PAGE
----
“What wilt thou that I should do unto thee?”

Before we talk about Bartimeus’ response, I need to point out a very significant thing that Bartimaeus did when He was called by Jesus.

50 And he, casting away his garment, rose, and came to Jesus.

4. I am a firm believer of everything in the bible having significance. There is no idle or irrelevant reference.

When I read this line again, yesterday, I asked, “Lord why are you referencing the garment?” Instantly, the answer came.

I said earlier that reading familiar passages routinely can cause us to gloss over some relevant symbolisms. On it’s own, the reference to “the garment” seems very insignificant. However, tie it in to the other significant parts of this story that we have pointed out so far, then the reference to “the garment” becomes huge!

Bartimaeus was a beggar for one reason:He was blind.

It was his blindness, his inability to ‘see’ that put him in the predicament that he was.

It is obvious from the scripture that Bartimaeus knew enough of the scripture to know of the coming of the Messiah.

It is also obvious from this scripture to know that Bartimaeus, before the day their paths crossed, had heard of Jesus of Nazareth.

So, on this day, when Jesus of Nazareth came his way, what Bartimaeus had already believed in his heart now burst forth from his mouth.

“Jesus, thou son of David, have mercy on me.”

I wonder what Bartimaeus’ ponderings were before that day whe Jesus came his way.

I wonder if he prayed that He would come that way. I wonder if he ever said to himself, “If I could just meet him…”

This scripture, however, does tell me that Bartimaeus was well aware of his ‘blindness’ and the conditions that the blindness had subjected him to.

His blindness had made him a beggar. It had subjected him to sitting on the side of the road; with his beggar’s cloak and everything that identified him as a beggar.

Bartimaeus was a slave to his blindness. The cause of the blindness, we do not know. The effects of it are glaringly obvious. Bartimaeus was not content being a beggar, even though he was subject to it as a result of his blindness. I believe that the “cloak of the beggar” that he wore was directly related to a blindness that he desperately wanted taken away, but did not have the power to.

However, once Jesus called him, he cast aside the beggar’s cloak. Because he BELIEVED that Jesus, not only COULD cure his blindness, but WOULD cure his blindness.

Once Jesus, Son of David became a certainty in his life, Bartemeus rejected his beggars cloak. He cast it aside. Bescause rose up to go to Jesus with the ABSOLUTE FAITH that Jesus would open his eyes and his life would be changed forever.

Now, what happened next is really where the specifics of Mark’s account of this event truly make a difference. As I referenced in the beginning, it is also the main reason I chose to use the KJV over the other translations.

52 And Jesus said unto him, Go thy way; thy faith hath made thee whole. And immediately he received his sight, and followed Jesus in the way.

6. We’ve already talked about the faith of Bartimaeus. Not just his faith in what Jesus could do, but his faith who Jesus was. It was this faith that Jesus referred to in this verse. It was this faith that made him “whole.”

His belief in who Jesus was healed his blindness and gave him back his sight.

His belief in who Jesus was cast off his cloak of bondage and shame.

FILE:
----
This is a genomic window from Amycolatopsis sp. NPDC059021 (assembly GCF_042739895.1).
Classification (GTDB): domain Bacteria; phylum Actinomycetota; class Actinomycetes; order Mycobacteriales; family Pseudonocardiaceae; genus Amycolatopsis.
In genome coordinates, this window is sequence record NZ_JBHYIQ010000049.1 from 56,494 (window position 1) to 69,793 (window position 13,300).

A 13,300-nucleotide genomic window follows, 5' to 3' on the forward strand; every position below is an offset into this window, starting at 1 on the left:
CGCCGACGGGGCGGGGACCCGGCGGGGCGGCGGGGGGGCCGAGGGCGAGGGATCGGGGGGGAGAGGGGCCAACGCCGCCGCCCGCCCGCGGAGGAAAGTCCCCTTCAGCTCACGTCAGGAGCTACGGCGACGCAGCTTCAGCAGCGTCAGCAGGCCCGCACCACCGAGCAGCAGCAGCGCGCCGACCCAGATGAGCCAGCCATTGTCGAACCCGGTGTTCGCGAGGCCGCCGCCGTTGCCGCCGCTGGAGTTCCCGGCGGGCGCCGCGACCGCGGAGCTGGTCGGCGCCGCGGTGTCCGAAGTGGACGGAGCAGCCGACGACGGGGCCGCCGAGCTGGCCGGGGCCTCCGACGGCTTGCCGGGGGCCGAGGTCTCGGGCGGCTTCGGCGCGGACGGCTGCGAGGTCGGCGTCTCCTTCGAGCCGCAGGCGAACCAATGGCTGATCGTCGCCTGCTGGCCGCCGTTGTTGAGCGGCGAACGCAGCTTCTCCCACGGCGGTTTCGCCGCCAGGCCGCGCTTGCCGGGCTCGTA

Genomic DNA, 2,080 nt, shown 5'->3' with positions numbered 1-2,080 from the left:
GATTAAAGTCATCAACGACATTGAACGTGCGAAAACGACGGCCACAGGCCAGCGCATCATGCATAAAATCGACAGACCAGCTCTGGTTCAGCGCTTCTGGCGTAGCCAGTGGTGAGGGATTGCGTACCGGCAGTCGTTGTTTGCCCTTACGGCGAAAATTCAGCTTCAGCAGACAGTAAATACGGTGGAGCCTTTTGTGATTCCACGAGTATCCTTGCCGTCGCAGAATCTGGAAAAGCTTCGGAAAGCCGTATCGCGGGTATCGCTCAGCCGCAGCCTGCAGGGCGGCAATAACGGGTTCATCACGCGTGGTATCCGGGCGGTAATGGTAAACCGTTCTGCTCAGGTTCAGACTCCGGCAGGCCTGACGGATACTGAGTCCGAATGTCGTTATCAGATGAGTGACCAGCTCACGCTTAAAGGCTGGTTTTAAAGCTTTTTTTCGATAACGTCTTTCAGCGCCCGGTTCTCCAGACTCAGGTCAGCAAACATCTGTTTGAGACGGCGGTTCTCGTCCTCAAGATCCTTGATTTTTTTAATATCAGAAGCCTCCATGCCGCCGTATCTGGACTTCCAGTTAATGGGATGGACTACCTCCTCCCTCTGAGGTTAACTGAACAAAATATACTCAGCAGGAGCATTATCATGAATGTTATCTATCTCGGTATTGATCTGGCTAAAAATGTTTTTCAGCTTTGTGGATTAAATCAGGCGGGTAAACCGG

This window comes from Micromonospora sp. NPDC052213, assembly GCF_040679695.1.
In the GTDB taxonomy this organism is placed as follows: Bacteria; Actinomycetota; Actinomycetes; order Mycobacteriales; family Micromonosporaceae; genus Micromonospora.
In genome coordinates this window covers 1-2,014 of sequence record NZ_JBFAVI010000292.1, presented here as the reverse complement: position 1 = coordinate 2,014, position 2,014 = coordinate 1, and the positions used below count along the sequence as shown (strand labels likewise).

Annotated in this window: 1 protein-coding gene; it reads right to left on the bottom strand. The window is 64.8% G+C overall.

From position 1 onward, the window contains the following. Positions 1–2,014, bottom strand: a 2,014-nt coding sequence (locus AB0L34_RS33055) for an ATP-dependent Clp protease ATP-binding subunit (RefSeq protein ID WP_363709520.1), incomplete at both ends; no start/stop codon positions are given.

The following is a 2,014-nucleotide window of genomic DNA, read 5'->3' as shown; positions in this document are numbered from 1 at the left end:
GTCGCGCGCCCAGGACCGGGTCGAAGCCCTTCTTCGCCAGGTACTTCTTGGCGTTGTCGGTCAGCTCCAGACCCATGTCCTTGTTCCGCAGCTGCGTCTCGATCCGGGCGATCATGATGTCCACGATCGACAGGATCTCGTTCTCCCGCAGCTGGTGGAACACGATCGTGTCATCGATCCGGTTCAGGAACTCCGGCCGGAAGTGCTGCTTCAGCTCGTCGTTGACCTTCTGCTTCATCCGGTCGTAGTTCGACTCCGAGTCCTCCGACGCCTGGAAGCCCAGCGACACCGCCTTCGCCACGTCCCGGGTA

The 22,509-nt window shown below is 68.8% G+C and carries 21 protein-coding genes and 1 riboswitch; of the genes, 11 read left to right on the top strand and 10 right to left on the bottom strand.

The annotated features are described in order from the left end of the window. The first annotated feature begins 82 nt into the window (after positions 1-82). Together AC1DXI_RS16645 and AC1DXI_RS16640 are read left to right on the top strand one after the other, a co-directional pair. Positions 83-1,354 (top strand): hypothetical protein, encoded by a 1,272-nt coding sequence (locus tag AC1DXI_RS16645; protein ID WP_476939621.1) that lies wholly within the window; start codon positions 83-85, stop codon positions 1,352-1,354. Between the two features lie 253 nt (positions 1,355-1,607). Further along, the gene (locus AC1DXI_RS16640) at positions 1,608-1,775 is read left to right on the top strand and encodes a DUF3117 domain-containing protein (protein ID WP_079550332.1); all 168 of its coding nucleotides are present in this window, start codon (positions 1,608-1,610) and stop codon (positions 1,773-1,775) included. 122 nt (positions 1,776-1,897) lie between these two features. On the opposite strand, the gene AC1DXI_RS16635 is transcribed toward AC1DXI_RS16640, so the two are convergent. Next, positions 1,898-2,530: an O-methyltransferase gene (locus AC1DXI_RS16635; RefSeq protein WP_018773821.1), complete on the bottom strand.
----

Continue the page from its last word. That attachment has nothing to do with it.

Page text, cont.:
Even more important than these 2 signs of deliverance, the biggest was that:

Once Bartimaeus received his sight, he followed Jesus “in THE way.”

Other translations of the bible write this to say that he followed Jesus to where He was going (along the road). I believe it goes deeper than that, and each key point that we have touched on in this passage alludes to that.

Bartimaeus’ heart was sealed in Christ that day and he went in “The Way, The Truth and The Life.”

He became a true believer of Christ.

Many walked with Jesus for a time. Many followed Him. Many chanted “Hosanna” and greeted him as he entered Jerusalem. But as many that followed Him for the things that they saw Him do, as many turned away from Him for the things that He did not do.

“If you really are the Son of God…”

Bartimaeus, on the otherhand, believed that Jesus was the son of God. No further convincing was needed. For that faith, Jesus not only healed his affliction, but He made him a complete man in Him.

The title of “Bar (Insert Your Name Here) was chosen because of how personal I believe this story is.

We are all the child of someone. Also, Jesus knows who we are. We are specific to Him.

We are all afflicted with some hinderance or another that keeps us under a cloak of bondage.

What is your ‘blindness’? What is your hinderance? What is your brick wall? What is your rut?

Are you sick and tired of the garment or identifier that your “blindness” has subjected/confined you to?

Are you tired of wanting to obey God yet the cycle of disobedience somehow sucks you back in?

Are you tired of tripping over the same stumbling stone, over and over again?

Are you held down by a physical/emotional/mental/behavioral trait that you can’t seem to shake no matter how desperately you try. Yet, you know that this trait is keeping you from walking in the way of Christ?

Are you tired of being unhappy? Depressed? Angry?Confused? Envious of others? Discouraged? Despondent? Resentful? Vindictive? Unforgiving? Unfulfilled? Stagnant? Unfruitful? Anxious? Nervous? Uncertain? Afraid? Insecure? Lost? Out of place?

If you are at a place that you cannot seem to get beyond or keep coming back to after it seems as if you made progress and that, ‘place’ has caused you to a state of helplessness…

Then, my friend, put yourself in the place of Bartimaeus, (Insert your Name here) and behold! Jesus, Son of David is there with you!

Cry out to Him.

He will stop!

When your oppression tries to restrain and stifle you, cry out louder still!

He will stop!

But, don’t just believe that He can change your circumstances?

Believe that He can change your life!

Believe that He cal change your way! So that you walk in The Way. In His Way!

Christ did not come to simply touch our lives, He came to change our lives!

But we have to believe in Him.

It is only in our believing on His Name; truly knowing Him and allowing Him to walk us in His way, that our blindness can be healed, our garments of bondage cast off, and we can be made whole in Him.

So, my friends, “Be of good comfort. Rise. He calleth thee.”

Now to him who is able to keep us from stumbling and to present us blameless before the presence of his glory with great joy. To the only God, our Savior, through Jesus Christ our Lord, be glory, majesty, dominion, and authority, before all time and now and forever. Amen.

In Christ.

The handmaid at His feet.